Asthma & Air Quality Education
page contains electronic materials published by various institutions,
which can be used as teaching resources. Some of the resources are
general and some others specific to subjects presented in each PULSE
is Asthma Awareness Month
Teachers & Students
Indoor Air Quality
(IAQ) Tools for Schools <http://www.iaqsymposium.com/> is
a nationwide initiative to help school officials assess,
resolve, and prevent IAQ problems, and to reduce
exposure to asthma triggers in school facilities.
The annual symposiums of this program bring together
past, present and future leaders committed to protecting
and improving IAQ in
our nation’s schools.
http://www.schoolasthmaallergy.com/> website enables you to download
important information concerning the management of your students' conditions.
You will find many basic tools for helping your students learn to manage
their asthma or allergies.
Heart, Lung, and Blood Institute
This informative site has resources for teachers with a listing of different
organizations to contact for asthma and related disorders.
ABCS's of Allergy and Asthma
There are many things you can do to help make your schools better places
for children who suffer from allergies and asthma. Take a walk around
your classroom, hallways and grounds of your school to identify potential
asthma/allergy triggers. Some key things to look for are chalk dust,
plants in your classroom and potential allergic foods in the cafeteria.
You may have to be careful about opening up your classroom windows
because pollen can flow. Even animal dander brought in on the clothing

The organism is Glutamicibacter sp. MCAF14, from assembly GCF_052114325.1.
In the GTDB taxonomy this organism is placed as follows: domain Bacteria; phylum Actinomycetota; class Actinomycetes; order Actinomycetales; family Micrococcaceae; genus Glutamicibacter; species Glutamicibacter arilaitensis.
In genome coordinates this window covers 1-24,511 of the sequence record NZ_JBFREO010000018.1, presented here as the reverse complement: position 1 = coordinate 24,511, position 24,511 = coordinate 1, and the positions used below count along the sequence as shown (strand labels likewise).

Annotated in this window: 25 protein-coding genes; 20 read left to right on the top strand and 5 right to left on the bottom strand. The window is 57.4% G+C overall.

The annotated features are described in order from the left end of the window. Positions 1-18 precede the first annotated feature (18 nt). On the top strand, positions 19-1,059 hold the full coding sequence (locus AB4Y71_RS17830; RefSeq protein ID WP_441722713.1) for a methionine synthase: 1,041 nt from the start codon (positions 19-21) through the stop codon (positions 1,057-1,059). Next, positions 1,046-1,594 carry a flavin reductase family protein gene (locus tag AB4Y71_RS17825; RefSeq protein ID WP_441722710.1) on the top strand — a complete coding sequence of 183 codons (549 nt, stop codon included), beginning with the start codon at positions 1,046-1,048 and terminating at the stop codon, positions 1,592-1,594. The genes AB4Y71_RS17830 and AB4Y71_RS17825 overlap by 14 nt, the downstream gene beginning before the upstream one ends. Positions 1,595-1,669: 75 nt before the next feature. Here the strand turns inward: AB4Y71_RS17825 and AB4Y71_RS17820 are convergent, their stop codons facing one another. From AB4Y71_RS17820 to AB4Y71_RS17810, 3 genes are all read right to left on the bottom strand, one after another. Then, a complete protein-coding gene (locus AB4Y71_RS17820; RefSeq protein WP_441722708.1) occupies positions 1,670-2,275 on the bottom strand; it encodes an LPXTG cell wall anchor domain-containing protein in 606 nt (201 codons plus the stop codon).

of pet-owning classmates or mold growth in the school building can
cause problems in some children. Check out the website for other ideas
you may not have thought of before.
Plans & Objectives Outlined
With asthma occurring in almost every classroom in America, it is
important that you, the teacher, integrate an asthma lesson into the regular curriculum on body
systems. The content information on asthma can play a valuable role in reducing the problems experienced
by children with asthma when their condition is poorly understood by those around them. The activities, especially those on decision making, are relevant to all students.
|The below series of booklets highlights local Smoke-free
Homes activities from across the nation and provides innovative ideas,
recommendations, and examples to use in your community and classroom.
Read these booklets and learn from other communities' efforts when developing
program in your classroom or community.
and Schools <http://www.asthmanow.net/school.html> One of
the most important things schools can do is assess and maintain indoor
air quality. Renovation and new construction projects should incorporate
specifications for asthma-friendly schools. The outdoor environment
is important as well, and schools can take steps to reduce outdoor air
pollution caused by diesel school bus emissions. To learn more about
asthma-friednly schools, visit the site.